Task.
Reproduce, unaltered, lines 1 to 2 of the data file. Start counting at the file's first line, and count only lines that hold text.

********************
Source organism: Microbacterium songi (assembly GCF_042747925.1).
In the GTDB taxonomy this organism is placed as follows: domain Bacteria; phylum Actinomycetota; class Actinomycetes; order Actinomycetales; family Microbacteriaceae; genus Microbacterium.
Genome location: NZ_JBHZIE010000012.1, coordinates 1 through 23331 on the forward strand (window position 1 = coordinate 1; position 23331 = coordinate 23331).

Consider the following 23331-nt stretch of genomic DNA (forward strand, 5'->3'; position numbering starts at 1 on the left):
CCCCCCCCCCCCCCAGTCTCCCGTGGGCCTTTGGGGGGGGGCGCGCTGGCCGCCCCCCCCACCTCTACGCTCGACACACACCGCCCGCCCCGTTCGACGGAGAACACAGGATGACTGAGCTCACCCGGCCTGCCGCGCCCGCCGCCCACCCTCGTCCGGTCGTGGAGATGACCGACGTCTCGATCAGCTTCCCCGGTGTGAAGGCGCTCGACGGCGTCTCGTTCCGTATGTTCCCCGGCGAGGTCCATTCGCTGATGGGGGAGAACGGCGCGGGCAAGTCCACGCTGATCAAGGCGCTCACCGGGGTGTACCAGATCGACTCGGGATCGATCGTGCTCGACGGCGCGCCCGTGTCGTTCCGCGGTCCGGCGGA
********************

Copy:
Source organism: Microbacterium songi (assembly GCF_042747925.1).
In the GTDB taxonomy this organism is placed as follows: domain Bacteria; phylum Actinomycetota; class Actinomycetes; order Actinomycetales; family Microbacteriaceae; genus Microbacterium.